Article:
Sat | Dec 16, 2017

Gov't OKs NIDS - Opposition considering court challenge

Published:Wednesday | November 22, 2017 | 12:00 AMEdmond Campbell
Senate amendments to the controversial National Identification Registration Act 2017, otherwise called the NIDS bill, received unanimous support from Prime Minister Andrew Holness and Government lawmakers in the Lower House yesterday in the absence of the parliamentary Opposition.

Senate amendments to the controversial National Identification Registration Act 2017, otherwise called the NIDS bill, received unanimous support from Government lawmakers in the Lower House yesterday in the absence of the parliamentary Opposition. The Opposition had earlier exited the chamber following a "20-minute" suspension of the sitting by Speaker of the House, Pearnel Charles.

At the same time, Opposition Leader Dr Peter Phillips vowed that the Opposition would challenge the constitutionality of the bill in the courts if the Government pressed ahead with the law in its current form.

Prime Minister Andrew Holness, who piloted the NIDS bill, had earlier asked that the proposed legislation, which was sent from the Senate with 168 amendments, be considered at a later date.

However, Phillips moved a motion calling for the bill to be withdrawn and referred to a joint select committee for further review.

This triggered an extended debate over parliamentary rules, which caused the acting leader of government business, Everald Warmington, to ask for a suspension of the sitting.

 

WE SHALL OVERCOME

 

As Charles put the motion of suspension to members of the House, he was met with a chorus of "nos" from opposition lawmakers.

The opposition members later broke out singing: "We shall overcome, we shall overcome, deep in my heart, I do believe that we shall overcome some day."

The Government side hit back as they sang, "My leader born ya" in an apparent jab at the People's National Party, which selected Dr Shane Alexis, a Canadian, to run in the St Mary South East by-election. He was beaten by the Jamaica Labour Party's Dr Norman Dunn.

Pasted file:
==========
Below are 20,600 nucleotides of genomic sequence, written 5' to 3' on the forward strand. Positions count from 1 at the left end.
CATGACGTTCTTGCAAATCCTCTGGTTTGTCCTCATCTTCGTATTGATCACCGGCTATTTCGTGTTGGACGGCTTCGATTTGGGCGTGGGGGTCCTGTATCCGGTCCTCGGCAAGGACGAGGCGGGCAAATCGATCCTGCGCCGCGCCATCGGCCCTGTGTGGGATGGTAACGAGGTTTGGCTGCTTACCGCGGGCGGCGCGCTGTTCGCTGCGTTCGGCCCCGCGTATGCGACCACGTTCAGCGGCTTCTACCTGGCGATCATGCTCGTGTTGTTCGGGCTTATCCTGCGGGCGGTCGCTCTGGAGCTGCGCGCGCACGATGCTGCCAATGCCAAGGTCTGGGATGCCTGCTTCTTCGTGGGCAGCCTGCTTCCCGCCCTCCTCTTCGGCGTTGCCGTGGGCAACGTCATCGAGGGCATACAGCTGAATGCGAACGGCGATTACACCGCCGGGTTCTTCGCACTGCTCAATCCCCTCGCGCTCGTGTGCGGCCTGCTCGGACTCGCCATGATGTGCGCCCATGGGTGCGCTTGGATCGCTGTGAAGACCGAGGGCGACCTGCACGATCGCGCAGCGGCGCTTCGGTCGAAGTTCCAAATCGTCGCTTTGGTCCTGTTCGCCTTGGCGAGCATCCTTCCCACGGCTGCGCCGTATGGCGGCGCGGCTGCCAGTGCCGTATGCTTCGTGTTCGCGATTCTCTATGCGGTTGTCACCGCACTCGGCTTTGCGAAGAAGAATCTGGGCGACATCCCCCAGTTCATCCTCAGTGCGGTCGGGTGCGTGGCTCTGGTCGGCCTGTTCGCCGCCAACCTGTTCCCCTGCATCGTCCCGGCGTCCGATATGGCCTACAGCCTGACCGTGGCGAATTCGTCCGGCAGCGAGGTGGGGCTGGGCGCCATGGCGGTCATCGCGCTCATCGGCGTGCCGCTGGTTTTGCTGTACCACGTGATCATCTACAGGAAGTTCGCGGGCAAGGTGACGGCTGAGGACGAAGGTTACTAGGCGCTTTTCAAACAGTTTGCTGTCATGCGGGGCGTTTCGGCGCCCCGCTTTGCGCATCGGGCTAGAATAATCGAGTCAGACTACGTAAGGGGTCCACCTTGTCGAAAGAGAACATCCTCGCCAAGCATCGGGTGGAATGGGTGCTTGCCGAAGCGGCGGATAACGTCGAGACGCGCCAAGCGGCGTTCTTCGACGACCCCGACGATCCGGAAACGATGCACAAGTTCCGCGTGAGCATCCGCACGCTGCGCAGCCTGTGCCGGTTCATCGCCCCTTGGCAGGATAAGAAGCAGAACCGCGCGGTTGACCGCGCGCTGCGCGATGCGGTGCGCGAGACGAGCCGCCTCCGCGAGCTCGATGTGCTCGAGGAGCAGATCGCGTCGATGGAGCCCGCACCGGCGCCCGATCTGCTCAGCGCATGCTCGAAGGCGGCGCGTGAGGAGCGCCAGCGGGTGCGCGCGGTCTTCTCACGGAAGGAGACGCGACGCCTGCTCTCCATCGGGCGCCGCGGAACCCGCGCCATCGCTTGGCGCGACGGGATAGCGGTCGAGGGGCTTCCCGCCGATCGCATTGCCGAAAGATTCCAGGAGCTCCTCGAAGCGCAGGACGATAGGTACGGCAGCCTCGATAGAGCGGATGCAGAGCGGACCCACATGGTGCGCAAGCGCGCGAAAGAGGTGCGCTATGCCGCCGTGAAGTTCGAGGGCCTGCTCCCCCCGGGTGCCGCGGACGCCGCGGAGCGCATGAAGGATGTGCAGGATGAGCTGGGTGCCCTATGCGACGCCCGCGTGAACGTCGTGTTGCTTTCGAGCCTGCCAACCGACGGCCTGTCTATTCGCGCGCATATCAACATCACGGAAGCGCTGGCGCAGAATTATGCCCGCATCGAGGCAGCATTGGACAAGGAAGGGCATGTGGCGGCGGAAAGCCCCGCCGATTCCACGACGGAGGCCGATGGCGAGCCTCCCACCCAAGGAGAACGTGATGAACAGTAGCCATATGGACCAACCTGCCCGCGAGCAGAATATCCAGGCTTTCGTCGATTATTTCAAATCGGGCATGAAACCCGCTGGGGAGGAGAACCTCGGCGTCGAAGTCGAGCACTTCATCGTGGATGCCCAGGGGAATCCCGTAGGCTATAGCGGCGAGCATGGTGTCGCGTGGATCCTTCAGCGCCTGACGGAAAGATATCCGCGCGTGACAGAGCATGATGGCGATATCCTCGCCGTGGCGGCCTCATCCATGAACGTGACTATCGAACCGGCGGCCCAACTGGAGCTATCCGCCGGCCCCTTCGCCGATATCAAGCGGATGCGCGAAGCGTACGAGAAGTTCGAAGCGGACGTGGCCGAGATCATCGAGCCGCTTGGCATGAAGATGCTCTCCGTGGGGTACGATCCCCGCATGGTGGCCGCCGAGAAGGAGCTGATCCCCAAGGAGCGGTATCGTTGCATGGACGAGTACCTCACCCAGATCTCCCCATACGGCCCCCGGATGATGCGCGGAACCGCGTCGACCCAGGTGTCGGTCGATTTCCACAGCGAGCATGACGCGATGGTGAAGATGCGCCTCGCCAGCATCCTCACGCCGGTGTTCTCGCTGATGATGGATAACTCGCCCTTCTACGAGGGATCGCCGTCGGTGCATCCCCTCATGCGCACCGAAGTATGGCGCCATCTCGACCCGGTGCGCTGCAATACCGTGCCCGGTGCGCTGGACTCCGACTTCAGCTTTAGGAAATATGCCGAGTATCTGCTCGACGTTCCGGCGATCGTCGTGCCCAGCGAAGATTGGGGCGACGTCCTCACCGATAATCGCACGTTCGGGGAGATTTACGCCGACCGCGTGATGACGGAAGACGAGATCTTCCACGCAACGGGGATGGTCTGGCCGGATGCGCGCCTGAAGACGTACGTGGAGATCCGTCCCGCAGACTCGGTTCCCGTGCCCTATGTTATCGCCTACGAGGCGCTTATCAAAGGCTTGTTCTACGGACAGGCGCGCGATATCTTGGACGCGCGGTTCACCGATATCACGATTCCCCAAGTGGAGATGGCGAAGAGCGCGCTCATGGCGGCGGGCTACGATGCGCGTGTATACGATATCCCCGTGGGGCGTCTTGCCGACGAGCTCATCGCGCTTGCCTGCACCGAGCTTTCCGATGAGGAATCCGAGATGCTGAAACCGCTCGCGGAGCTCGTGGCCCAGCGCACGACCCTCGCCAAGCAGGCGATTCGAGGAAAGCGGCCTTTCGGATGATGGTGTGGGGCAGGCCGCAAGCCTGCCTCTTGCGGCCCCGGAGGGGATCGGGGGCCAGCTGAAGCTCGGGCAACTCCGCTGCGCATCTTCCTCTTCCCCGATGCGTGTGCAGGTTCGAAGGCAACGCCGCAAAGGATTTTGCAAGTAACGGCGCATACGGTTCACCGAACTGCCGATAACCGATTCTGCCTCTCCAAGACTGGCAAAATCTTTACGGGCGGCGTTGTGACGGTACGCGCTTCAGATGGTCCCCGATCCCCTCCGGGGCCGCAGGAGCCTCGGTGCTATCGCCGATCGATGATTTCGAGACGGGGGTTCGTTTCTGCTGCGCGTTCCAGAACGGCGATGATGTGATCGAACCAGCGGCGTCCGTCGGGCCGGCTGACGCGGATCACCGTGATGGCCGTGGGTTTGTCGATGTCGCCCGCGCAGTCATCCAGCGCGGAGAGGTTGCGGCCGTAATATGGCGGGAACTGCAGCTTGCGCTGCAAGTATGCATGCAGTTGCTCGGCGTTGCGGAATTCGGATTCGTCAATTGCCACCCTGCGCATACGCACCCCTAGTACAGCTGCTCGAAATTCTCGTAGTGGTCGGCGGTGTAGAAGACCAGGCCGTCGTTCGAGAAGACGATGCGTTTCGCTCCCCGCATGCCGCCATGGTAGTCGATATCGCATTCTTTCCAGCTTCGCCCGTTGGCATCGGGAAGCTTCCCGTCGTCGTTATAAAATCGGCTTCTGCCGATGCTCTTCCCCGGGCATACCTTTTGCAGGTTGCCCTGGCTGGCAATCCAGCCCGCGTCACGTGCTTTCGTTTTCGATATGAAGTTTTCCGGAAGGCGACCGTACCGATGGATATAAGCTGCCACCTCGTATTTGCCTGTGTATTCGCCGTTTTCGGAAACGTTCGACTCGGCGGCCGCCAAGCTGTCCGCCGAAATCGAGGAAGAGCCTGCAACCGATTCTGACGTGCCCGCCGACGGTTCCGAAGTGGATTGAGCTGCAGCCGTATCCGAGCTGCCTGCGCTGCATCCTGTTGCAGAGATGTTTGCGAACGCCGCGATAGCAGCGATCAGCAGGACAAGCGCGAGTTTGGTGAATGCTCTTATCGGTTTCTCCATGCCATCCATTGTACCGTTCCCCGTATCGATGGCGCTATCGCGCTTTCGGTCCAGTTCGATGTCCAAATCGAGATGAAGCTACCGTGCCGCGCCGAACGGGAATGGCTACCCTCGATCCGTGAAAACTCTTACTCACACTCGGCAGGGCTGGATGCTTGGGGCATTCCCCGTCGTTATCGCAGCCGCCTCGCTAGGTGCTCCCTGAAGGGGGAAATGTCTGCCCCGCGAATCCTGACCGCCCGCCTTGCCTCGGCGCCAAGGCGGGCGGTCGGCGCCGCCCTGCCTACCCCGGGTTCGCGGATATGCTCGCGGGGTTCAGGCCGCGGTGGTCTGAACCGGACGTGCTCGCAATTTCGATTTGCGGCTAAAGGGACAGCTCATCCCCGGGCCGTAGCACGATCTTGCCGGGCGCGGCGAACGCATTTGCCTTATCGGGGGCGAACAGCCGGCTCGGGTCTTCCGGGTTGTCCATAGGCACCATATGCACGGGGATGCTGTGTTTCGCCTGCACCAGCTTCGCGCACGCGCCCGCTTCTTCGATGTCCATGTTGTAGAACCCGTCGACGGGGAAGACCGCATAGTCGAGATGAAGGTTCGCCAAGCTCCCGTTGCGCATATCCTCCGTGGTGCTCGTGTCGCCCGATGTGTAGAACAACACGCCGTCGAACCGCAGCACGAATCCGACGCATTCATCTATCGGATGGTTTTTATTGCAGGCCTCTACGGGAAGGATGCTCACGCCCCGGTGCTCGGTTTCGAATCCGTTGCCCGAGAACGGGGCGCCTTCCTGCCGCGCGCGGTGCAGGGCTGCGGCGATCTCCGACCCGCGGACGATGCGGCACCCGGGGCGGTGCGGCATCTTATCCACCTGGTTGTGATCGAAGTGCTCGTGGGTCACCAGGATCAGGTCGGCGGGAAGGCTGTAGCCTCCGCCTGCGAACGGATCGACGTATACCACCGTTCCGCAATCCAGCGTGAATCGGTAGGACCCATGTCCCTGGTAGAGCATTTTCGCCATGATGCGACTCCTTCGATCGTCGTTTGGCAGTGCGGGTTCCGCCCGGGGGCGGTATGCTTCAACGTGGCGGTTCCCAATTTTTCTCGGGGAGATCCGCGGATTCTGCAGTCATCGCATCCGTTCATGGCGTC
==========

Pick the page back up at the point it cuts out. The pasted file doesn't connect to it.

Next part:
During the break, the parliamentary Opposition called a press conference, labelling the Government's approach to passing the legislation "chaka-chaka".

Phillips said the Opposition did not see it possible to continue in the sitting and, therefore, left the House.

"We don't find it possible to continue in the sitting in the House as it is being conducted," he said.

He said his reason for suggesting that the bill be referred to a joint select committee was to "enable the regulations which speak to data protection issues to be considered and to allow us also to consider the Data Protection Bill".

He said the proposed legislation was badly prepared and "badly considered", noting that the bill had 68 clauses and 268 amendments.

Phillips said there was no real opportunity for "any stakeholder, any member of the public, any interested party to participate in discussions of any one of those amendments".

 

COMPLETING THE RELAY

 

In closing debate on the bill, Holness said the Government had discussions with a team from the Opposition who insisted that a mandatory clause should be included in the NIDS law.

The Opposition has complained bitterly about the mandatory provision in Clause 20 of the bill.

According to Holness, when the Opposition formed the Government, they had also included a fine of $100,000 for persons who refused to comply with the law.

"I am merely completing the several legs of the relay that the Opposition started," Holness said to loud applause from government members of parliament.

The prime minister told parliamentarians that the Government has amended the law to remove the punishment of imprisonment for breaches.

He insisted that a judge had the discretion not to impose a fine on persons who violated the law. "A judge can use discretion and I am expecting that they will," he said.

Holness insisted that the legislation would not deprive Jamaicans of their rights, adding that "my aim is to expand the rights of Jamaicans.

"We cannot continue to look at the Jamaican State as the enemy of the people. I am a strong advocate of preserving the rights of the people," said the prime minister.

He charged that every day Jamaicans give up their privacy to Facebook, Twitter, and telephone companies.

"There is a notion that privacy is nobody knows. That's not privacy. What is privacy is that you have a State that protects your information that only who should have access gets access," Holness stated.

He said a strong, honest State with integrity was needed to protect the privacy of Jamaicans.

As Holness closed the debate on the bill, member of parliament for Manchester North East, Audley Shaw, declared: "Be strong and courageous; that is what you are doing."

The prime minister asked for the concurrence of members of the Government with the amendments from the Senate and they did with a rapturous response.

edmond.campbell@gleanerjm.com